It was an icy cold, winter Sunday afternoon in January 1992. We were living in New England, when my wife gave me an ultimatum: “Continue to drink, or move out!”
Proceeding to open the kitchen refrigerator door, I withdrew the last remaining bottle of beer and hurled it as hard as I could into our backyard woods. The bottle made a violent, smashing sound as it collided with an old birch tree, tiny pieces of glass splattering into the cold snow-covered ground.
Alcohol, which induced loneliness, despair and depression, had become unbearable, and I became aware of my dark thoughts of suicide. I was at my bottom. I was physically, mentally and spiritually bankrupt and realized that continuing to drink meant certain death, jail or institutionalization. As a Christian, I was ashamed of myself.
I, like many of my friends, enjoyed drinking, but how much is too much? For me, there was no such thing as one drink. How could anybody drink just one?
It is not uncommon for people to deny they have a drinking problem.
Alcoholism oftentimes is referred to as a family disease, as it frequently is passed genetically among extended family members.
I did not—and you may not—recognize the signs of alcohol abuse in yourself or in someone else. If you have to ask, “Is my drinking a problem,” it probably is a problem.
What is alcohol use disorder?
The description of the disease of alcoholism has changed and now is referred to as alcohol use disorder, or AUD.
AUD is considered by mental health experts to be a chronic, relapsing brain disease characterized by an impaired ability to stop or control alcohol use despite adverse social, occupational or health consequences, such as death, jail and/or institutionalization.
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My experience with abusive drinking
For years, I told myself I could stop drinking any time I desired. However, I discovered at an early age there was no such thing as just one glass, shot, bottle or can of anything containing alcohol, and once I started, I could not stop. My self-discipline and ability to manage my alcohol intake essentially had evaporated.
On too many occasions to count, I promised myself and others I would have just one drink. I ignored these promises, failing miserably in my attempts to keep them each and every time.
Trying to be funny and popular among my peers, I would announce to anyone listening, “I only have a drinking problem when there is nothing around to drink.”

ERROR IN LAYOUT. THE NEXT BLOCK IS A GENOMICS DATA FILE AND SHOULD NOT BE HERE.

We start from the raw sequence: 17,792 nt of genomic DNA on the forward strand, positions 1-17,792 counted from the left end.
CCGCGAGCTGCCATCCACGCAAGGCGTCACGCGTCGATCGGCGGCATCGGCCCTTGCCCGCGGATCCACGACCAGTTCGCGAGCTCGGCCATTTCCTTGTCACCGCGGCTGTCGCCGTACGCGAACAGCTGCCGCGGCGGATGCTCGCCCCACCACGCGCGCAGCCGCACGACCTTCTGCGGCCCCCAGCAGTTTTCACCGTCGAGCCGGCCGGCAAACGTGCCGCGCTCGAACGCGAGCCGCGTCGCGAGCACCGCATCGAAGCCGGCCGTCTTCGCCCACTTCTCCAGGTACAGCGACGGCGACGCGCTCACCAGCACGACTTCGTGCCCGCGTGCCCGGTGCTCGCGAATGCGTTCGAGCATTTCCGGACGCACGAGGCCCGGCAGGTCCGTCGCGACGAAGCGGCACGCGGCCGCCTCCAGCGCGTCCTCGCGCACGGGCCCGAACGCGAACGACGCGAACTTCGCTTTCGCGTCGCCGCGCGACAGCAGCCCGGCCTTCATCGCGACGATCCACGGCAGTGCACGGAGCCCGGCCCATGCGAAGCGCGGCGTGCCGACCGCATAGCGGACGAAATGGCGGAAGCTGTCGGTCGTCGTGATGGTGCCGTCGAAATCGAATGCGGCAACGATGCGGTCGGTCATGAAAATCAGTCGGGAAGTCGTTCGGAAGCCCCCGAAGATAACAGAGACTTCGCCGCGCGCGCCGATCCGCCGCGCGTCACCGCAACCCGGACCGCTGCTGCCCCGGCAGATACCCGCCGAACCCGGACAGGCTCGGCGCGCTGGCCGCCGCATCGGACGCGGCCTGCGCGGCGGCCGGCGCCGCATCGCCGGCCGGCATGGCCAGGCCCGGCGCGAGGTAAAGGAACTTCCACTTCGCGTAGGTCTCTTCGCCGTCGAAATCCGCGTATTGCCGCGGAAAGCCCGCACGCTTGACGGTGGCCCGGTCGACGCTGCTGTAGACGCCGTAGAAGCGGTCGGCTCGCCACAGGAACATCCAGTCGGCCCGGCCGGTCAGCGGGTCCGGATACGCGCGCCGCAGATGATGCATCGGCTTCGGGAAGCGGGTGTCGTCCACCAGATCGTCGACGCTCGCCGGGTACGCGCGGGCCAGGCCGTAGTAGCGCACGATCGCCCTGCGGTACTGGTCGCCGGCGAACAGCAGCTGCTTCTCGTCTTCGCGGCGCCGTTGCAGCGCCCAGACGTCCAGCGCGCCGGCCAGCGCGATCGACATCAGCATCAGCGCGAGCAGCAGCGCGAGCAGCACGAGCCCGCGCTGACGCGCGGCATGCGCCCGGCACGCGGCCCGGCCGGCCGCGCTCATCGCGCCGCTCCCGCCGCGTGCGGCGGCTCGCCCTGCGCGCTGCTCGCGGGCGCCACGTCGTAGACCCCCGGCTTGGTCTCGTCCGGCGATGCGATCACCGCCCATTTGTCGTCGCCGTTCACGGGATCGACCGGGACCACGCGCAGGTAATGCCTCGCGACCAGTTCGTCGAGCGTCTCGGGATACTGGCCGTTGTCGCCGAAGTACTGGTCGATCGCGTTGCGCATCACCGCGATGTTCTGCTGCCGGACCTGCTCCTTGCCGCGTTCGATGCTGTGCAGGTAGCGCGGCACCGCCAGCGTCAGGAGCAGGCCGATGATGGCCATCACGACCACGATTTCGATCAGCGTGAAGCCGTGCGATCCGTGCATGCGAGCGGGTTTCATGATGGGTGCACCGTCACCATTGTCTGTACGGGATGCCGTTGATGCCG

My drinking progressively became more important to me than my church, my job, my wife, my children and my family and friends.
My alcohol-induced behavior included attending only those events where I could drink and socialize with others who drank like I did. I began not to trust people who did not drink.
My repeated attempts to stop drinking never lasted more than a couple of days.
Occasionally, I would drink only beer or wine, steadfast in my belief nobody could be an alcoholic if he or she drank only beer or wine.
I continued to use alcohol despite negative emotional effects, such as depression, anxiety and memory lapses. It never occurred to me alcohol itself was a depressant and that depression coincided with my alcohol abuse.
Toward the end of my drinking career, I was living to drink and drinking to live and had become sick and tired of being sick and tired.
Consequences of my abusive drinking
My abusive drinking eliminated any chance of what I believed to be well-deserved work promotions. This resulted instead in frequent job performance failures and numerous involuntary terminations.
My activity caused painful financial strife and difficulties for my family, creating seemingly unbearable stress and initiating darker and increased episodes of depression.
As my self-esteem deteriorated due to my drinking, I noticed simple things like my hands shaking and difficulty making direct eye contact with others in social and business settings.
My continued inability to show up for scheduled meetings on time and my loss of focus and concentration in social and business settings became progressively worse.
I began to isolate myself and found myself making excuses for not attending social and family gatherings, as I was spending more time self-isolating and drinking alone at home. I noticed it took me increasingly longer to capture my desired yet elusive alcohol buzz.
I constantly compared my drinking to others. I noted, with congratulatory pride that many of my Christian friends drank more than I did. I envied people who could drink without ever getting into trouble.
How things changed
I started attending local 12-step meetings and taking the advice of a former prep school classmate who suggested attending 90 12-step meetings in 90 days.
In hindsight, attending 90 12-step meetings in 90 days saved my life.
I have been sober for 28 years—or 10,220 days—and live a happy and healthy life, second to none. I like myself again.
If you, a family member or a friend can relate to any of my described symptoms and story and would like to talk, call me. You do not have to go through what I did alone.
Lawrence (Laurie) Traynor is a former national drug and alcohol treatment executive with 28 years of sobriety who now volunteers to help Christian addicts and alcoholics and their loved ones locate public and private drug and alcohol assistance resources. He can be reached by phone at (904) 553-1600 and email at [email protected]. The views expressed are those solely of the author.